4 MARCH 1995, Page 44


A set of vital tunes

Richard Osborne

It was Walter Legge who claimed that `Great conductors of Johann Strauss and the best Lehar are rarer than men who can squeeze out the face-flannels of Mahler's exhibitionistic self-pity.' He was in a posi- tion to know. In 1953, and again in 1962, he. produced recordings of Lehtir's The Meny Widow that not only saw off the mot- ley band of contemporary rivals but also frightened away would-be competitors for several decades to come.

But why stop at Strauss and Lehar? Gen- uinely stylish direction of the comic operas of Offenbach, Sullivan and Rossini is just as hard to come by nowadays, especially on record where the conducting is often fea- tureless and over-quick, the diction mousey, the recorded sound hlowzily approximate.

Teldec's new recording of Rossini's La Cenerentola is a case in point. It has a gen-

erally first-rate cast. Yet compare it to the famous old Glyndebourne set, recorded in mono in the same Abbey Road studios hack in 1953, and you immediately notice the superiority of the older version: the dic- tion sharper, the recording more intimate. Above all, the conductor Vittorio Gui knows how to pace the comedy and pay out the rhythms in a way which allows his singers time to phrase the music and inflect the text. Teldec's Carlo Rizzi is an efficient accompanist but there is a uniform grey- ness about his conducting that is rein- forced, paradoxically, by his predilection for tempos that veer between the precipi- tate and the halting. Even the scene of Magnifico's investiture as superintendent of the wine glasses seems strangely teetotal alongside the unbuttoned carousings of Gui and Ian Wallace on the old Glynde- bourne set.

Yet all is not lost. With the daffodils barely in bloom, 1995 has already produced two operetta recordings that look like becoming classics in their own right: a new PinaJOre conducted by Sir Charles Mackerras (Telarc CD-80374) and a won- derfully echt-wienerisch account of The Meny Widow directed, of all people, by John Eliot Gardiner (Deutsche Gram- mophon 439 911-2).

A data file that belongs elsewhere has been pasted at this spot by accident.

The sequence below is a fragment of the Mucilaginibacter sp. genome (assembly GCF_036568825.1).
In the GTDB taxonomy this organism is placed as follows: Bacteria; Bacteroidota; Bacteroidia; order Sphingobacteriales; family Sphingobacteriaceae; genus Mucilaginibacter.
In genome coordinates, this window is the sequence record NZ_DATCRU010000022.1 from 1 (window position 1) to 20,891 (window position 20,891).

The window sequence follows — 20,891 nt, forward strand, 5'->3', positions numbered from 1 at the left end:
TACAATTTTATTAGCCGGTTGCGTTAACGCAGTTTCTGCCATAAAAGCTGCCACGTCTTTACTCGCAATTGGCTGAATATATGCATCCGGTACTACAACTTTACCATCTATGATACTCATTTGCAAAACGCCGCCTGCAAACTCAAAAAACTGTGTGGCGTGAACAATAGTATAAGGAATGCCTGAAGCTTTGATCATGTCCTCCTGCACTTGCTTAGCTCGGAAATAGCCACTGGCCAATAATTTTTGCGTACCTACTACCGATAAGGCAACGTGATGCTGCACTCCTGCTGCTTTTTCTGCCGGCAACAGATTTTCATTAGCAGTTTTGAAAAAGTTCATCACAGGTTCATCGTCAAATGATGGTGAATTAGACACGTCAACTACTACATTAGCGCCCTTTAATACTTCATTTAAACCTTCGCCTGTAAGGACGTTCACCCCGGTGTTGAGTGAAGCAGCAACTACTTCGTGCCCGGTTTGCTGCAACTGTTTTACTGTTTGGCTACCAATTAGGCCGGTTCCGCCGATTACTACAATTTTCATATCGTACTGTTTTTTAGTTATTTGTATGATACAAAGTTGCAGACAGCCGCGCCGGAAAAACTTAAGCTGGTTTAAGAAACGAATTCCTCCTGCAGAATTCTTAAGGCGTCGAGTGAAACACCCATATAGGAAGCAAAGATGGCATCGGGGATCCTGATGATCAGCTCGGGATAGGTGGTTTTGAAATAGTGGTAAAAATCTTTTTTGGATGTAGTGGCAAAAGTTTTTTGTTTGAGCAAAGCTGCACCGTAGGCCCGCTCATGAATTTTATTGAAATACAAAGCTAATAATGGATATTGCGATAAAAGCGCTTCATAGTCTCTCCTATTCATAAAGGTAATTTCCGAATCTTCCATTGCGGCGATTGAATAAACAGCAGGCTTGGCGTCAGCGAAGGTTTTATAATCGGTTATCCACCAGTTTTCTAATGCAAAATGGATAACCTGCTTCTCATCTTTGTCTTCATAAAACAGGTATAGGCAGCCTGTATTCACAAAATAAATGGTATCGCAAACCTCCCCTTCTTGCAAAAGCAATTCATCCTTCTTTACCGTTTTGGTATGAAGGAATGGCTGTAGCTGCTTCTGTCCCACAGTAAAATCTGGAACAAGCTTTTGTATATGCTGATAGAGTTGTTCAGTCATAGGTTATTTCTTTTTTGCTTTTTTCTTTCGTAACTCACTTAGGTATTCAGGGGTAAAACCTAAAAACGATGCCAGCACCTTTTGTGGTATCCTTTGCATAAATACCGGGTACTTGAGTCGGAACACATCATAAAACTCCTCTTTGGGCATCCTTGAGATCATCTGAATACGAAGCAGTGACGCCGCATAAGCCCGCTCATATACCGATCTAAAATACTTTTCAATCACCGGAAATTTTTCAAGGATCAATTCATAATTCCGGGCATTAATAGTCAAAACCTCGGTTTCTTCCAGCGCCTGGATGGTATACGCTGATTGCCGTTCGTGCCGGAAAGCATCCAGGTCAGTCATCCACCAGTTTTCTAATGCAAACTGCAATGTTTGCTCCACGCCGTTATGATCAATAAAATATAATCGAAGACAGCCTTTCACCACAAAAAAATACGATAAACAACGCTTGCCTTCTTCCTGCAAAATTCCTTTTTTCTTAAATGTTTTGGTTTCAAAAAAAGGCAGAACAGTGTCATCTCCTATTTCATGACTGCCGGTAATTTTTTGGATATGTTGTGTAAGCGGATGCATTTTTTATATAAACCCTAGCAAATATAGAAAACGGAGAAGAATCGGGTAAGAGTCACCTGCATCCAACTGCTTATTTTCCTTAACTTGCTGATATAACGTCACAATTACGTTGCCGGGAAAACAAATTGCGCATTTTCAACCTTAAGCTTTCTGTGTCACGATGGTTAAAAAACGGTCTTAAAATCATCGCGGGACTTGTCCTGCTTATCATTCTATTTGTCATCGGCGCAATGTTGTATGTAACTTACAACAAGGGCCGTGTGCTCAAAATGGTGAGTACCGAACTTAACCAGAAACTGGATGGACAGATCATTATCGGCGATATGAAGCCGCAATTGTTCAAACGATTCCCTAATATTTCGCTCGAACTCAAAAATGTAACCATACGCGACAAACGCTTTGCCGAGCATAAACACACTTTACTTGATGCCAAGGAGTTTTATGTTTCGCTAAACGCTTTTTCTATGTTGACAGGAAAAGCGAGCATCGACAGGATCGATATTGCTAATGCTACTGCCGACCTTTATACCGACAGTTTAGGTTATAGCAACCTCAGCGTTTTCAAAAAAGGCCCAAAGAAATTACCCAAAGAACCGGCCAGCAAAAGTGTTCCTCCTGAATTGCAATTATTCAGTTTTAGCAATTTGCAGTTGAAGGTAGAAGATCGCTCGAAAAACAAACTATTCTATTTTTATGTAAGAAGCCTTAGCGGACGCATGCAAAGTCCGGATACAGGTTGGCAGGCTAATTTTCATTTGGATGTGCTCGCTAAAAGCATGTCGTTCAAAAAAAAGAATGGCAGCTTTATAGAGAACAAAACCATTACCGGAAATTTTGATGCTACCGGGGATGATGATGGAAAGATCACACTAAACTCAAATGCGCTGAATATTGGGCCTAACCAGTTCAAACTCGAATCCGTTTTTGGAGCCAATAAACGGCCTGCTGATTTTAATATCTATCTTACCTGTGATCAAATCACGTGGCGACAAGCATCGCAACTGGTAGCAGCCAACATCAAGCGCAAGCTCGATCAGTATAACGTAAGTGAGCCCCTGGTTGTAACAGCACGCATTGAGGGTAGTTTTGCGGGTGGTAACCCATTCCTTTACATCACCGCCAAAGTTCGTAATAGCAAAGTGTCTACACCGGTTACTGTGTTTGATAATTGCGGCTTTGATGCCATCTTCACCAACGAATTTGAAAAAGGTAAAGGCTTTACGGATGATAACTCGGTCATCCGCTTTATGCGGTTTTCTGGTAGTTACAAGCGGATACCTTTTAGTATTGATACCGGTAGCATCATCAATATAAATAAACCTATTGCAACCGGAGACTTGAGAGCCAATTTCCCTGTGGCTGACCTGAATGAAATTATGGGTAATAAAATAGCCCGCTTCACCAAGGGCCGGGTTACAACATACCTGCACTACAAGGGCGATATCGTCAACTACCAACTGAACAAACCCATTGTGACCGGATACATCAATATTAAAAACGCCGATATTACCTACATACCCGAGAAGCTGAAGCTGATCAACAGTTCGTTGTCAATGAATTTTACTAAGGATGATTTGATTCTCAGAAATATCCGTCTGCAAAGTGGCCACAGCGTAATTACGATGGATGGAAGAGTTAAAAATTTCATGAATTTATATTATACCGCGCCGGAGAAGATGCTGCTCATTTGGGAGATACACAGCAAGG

I have always had a particular fondness for H.M.S. Pinafore. Like Verdi's 11 trova- lore whose plot it partly parodies, it is tremendously vital and packed to the gun- wales with good tunes. Mackerras is an even better G. and S. man than the late Sir Malcolm Sargent; the recording is (for once) needle-sharp and the cast couldn't he bettered. The veteran Donald Adams gives a superb portrayal of the curmudgeonly Dick Deadeye. Thomas Allen, no less, is Captain Corcoran and Richard Suart makes a splendidly crisp Sir Joseph Porter, K.C.B., the landlubber First Lord of the Admiralty who Gilbert always denied was a send-up of Disraeli's appointee W.H. Smith.

Though I would not willingly part with the first of Legge's two recordings of The Meny Widow, the one conducted by Otto Ackermann with Erich Kunz playing Dani- lo to Schwarzopf's Hannah Glawari (EMI CDH 69520-2), even that is now challenged by the new DG set. The DG cast has a pre- dictably international feel to it. The Widow is American, Cheryl Studer, the Danilo is Danish (though Vienna-based). But it is the pairing of orchestra and conductor that sets the pulse racing. In the blue corner we have the Vienna Philharmonic, the ulti- mate Lehar pit band making its debut (would you believe it?) in this work on record. In the red corner, an English gen- tleman farmer who also happens to he one of the most protean conducting talents of our age, and a dab hand at operetta.

Gardiner can he ruthless. His recent set of the Beethoven symphonies with the peri- od instruments of the Orchestre Revolu- tionnaire et Romantique has more than a touch of Jacobin fanaticism about it. But his Mozart is much admired, even in Vien- na where his conducting evokes memories of the late Josef Krips, chief architect of the great Mozart ensembles of the late 1940s and early 1950s.

In The Meny Widow Gardiner quickens the Vienna Philharmonic into life. Rather than indulging it, which would he fatal, he cajoles and provokes it. And it is a game it clearly relishes. The set is a miracle of clear texturing, witty orchestral detailing, and sly rhythmic pointing. Not since Sir Thomas Beecham recorded The Magic Flute with the Berlin Philharmonic in Berlin in 1938 has an English conductor abroad had so singular an operatic triumph as this.